- The Washington Times - Tuesday, September 14, 2004

When John F. Kerry declared George W. Bush’s middle initial “stands for ‘wrong,’ ” the most common rejoinder was the senator’s middle initial must stand for “flip-flopper.” This familiar anti-Kerry epithet certainly seems apt, especially on the war in Iraq.

The other day, Mr. Kerry called the U.S. invasion of Iraq “the wrong war in the wrong place at the wrong time.” I happen to agree with that assessment, but Mr. Kerry apparently does not; he almost immediately reverted to his earlier position, that the war was justified but was not carried out properly.

Mr. Kerry has gone through this bait-and-switch so many times that I’ve lost count. His admirers, I suppose, see his ability to hold inconsistent positions as a sign of his subtlety, in contrast to Mr. Bush’s simplistic, black-and-white view of the world. But it’s clear Mr. Kerry is playing to antiwar Democrats while trying not to alienate pro-war voters.

The Bush campaign has emphasized the insincerity, opportunism and lack of principle this suggests. Yet the president also tries to have it both ways.

Consider the federal “assault weapon” ban, which expired Monday, because Mr. Bush did not push for its renewal, although he claimed to support it.

Unlike the Brady Campaign to Prevent Gun Violence, which took out full-page newspaper ads excoriating Mr. Bush for his inaction, I am happy to see this law fade away. It was a fraud from the outset, based on deliberately misleading the public about the weapons covered by the ban.

Contrary to the Brady Campaign’s ads, so-called assault weapons, distinguished mainly by their scary appearance, do not fire any faster than other semiautomatics, and they are not especially suited for killing cops or committing mass murder.

Not surprisingly, the latest evaluation from the National Institute of Justice, as described last month by The Washington Times, concludes the decade-old ban has had no discernible impact on gun violence.

The honest response to the “assault weapon” ban would have been to oppose it as an empty, feel-good measure that accomplished nothing but to prepare the way for more ambitious restrictions on the right to keep and bear arms. Instead, Mr. Bush played to the majority that supported the ban by promising to sign a renewal bill but placated the highly motivated (and better-informed) minority that opposed the ban by making sure the bill never reached his desk.

Mr. Bush’s handling of the “assault weapon” issue was no more honorable than Mr. Kerry’s flip-flops on Iraq, but at least it was more artful. The same cannot be said of the president’s shifting stances on political speech restrictions.

Back in March 2000, when he was asked about independent ads attacking Sen. John McCain, Arizona Republican and his rival for the Republican presidential nomination, Mr. Bush steadfastly defended the First Amendment. “That’s what freedom of speech is all about,” he said on “Face the Nation.” “People have the right to run ads.”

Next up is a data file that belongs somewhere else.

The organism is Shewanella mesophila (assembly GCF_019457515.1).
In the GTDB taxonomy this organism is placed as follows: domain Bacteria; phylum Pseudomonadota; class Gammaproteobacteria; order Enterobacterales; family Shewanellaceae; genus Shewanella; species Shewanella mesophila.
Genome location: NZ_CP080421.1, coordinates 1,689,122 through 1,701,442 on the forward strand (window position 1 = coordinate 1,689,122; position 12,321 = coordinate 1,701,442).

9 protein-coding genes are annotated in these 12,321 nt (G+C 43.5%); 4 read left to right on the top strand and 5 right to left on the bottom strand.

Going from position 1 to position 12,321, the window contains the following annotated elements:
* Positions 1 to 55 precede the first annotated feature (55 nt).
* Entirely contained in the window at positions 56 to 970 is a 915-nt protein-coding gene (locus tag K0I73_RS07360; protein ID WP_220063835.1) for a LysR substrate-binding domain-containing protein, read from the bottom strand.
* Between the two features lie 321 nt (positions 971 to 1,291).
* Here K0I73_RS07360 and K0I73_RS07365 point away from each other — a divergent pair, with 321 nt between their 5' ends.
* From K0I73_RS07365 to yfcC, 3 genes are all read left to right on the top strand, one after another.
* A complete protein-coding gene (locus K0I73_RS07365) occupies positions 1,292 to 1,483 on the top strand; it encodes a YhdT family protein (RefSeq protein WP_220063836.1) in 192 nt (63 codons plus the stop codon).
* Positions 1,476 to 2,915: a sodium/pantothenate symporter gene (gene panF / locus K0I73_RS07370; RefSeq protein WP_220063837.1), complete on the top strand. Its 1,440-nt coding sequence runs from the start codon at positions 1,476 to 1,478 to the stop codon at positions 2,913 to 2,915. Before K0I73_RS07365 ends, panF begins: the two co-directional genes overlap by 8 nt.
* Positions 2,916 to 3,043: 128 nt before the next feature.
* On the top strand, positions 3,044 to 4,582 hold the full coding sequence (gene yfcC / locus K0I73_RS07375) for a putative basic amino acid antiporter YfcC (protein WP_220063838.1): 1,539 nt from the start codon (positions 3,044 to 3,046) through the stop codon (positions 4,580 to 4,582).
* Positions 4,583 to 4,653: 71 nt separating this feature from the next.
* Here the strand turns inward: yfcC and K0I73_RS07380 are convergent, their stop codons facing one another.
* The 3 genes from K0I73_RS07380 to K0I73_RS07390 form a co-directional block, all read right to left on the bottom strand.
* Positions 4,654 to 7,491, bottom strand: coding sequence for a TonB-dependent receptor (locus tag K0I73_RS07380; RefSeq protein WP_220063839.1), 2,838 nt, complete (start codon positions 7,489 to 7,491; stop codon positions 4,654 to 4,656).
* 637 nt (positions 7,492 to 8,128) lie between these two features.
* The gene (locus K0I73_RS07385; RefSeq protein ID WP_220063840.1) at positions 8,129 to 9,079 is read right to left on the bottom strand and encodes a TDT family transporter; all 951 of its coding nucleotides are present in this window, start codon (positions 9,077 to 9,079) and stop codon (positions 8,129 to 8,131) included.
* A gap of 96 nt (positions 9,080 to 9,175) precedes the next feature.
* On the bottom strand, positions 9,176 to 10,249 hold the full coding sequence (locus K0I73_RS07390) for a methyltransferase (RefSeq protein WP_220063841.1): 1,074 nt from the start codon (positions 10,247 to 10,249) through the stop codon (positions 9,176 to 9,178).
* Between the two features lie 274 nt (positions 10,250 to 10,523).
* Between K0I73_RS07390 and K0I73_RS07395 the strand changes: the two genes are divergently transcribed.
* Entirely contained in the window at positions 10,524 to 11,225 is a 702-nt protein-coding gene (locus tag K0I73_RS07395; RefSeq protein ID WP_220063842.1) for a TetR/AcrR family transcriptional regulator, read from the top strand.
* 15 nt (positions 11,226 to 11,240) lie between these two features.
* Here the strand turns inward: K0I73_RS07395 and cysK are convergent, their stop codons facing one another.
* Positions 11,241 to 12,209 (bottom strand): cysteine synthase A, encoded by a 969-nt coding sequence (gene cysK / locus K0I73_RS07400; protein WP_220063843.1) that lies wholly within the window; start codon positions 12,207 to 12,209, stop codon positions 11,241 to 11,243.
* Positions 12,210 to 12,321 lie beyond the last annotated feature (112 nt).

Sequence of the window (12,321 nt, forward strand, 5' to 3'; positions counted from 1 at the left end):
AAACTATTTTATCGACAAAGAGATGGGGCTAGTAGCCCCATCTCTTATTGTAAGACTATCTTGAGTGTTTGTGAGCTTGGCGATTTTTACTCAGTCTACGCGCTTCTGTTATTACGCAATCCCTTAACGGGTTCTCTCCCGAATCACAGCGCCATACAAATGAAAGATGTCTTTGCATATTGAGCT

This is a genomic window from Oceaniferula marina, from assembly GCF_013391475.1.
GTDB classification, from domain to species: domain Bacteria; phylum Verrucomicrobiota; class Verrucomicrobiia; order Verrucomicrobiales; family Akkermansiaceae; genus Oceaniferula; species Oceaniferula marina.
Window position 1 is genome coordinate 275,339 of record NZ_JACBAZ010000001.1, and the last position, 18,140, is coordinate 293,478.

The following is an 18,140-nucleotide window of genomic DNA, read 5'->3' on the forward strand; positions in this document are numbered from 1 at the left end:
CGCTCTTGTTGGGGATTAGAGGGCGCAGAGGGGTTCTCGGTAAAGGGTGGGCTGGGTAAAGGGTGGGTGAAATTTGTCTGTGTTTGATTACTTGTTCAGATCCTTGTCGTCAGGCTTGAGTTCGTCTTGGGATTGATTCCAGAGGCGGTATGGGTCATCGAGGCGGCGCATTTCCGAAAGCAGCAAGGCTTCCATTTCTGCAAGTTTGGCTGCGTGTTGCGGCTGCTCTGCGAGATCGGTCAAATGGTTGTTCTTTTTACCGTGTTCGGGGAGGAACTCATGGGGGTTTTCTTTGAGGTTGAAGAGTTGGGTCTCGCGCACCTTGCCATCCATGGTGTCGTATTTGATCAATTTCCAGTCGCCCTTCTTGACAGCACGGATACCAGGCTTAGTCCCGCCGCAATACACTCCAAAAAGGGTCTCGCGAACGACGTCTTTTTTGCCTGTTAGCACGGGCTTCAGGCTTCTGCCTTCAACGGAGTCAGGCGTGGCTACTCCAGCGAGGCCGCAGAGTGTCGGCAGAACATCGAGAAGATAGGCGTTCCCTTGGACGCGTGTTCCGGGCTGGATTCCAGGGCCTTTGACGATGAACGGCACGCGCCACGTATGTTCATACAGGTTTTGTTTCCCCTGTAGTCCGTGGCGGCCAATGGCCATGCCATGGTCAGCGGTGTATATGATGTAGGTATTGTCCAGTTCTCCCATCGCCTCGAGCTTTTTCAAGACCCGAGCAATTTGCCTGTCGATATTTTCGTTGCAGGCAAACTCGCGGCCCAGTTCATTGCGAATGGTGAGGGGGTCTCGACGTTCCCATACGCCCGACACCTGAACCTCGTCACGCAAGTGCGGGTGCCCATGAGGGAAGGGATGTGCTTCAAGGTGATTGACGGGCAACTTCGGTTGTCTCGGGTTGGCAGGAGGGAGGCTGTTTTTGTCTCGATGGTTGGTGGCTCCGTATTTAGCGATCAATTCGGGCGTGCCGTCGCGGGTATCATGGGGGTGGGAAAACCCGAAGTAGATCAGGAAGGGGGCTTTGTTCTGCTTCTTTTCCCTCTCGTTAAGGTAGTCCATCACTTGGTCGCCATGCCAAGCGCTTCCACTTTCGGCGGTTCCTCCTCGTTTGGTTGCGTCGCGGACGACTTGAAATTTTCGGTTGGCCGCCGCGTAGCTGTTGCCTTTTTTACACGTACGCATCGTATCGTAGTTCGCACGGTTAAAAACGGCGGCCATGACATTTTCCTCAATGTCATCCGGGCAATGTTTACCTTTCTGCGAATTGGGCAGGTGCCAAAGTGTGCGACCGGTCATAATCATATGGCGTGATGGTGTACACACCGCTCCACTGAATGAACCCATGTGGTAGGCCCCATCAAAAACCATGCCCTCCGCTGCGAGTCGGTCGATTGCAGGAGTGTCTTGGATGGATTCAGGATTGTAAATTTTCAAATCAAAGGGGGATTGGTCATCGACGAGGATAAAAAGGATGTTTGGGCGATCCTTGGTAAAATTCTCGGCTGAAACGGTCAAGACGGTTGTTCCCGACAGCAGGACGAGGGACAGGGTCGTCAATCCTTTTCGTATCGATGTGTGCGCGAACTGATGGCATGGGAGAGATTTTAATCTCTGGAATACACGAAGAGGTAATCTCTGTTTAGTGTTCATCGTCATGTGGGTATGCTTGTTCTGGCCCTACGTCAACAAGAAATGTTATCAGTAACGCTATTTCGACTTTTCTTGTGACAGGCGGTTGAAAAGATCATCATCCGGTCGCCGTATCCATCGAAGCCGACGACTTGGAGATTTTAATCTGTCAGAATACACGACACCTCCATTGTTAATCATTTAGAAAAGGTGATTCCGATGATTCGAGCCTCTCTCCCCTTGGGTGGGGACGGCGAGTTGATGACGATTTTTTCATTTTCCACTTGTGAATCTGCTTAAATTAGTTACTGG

A couple years later, presented with Mr. McCain’s attempt to make it harder for people to criticize politicians, Mr. Bush swallowed his constitutional compunctions and signed the Bipartisan Campaign Reform Act, which Republicans thought would give them an advantage because it increased the importance of the restricted “hard money” donations they excelled at collecting.

Now the president complains the law did not go far enough, leaving leeway for independent groups to run ads attacking him. He wants the Federal Election Commission to shut them up.

To be fair, the president demands an end to all so-called 527 groups, not just those critical of him. Mr. Kerry, by contrast, has focused objections on Swift Boat Veterans for Truth, alleging the group illegally coordinates with the Bush campaign.

Yet anti-Bush groups such as MoveOn.org and the Media Fund seem no less closely allied with the Kerry campaign, sharing not just goals and donors but personnel. Such connections are not in themselves illegal. So unless Mr. Kerry can demonstrate direct coordination, he will just have to put up with the attacks on his Vietnam record.

Under Mr. Bush’s approach, however, 527s simply would disappear — a welcome development for Republicans, who have not been nearly as successful as Democrats at collecting money that way. So let’s give the president his due: He is a more consistent opponent of free speech.

Jacob Sullum is a nationally syndicated columnist.

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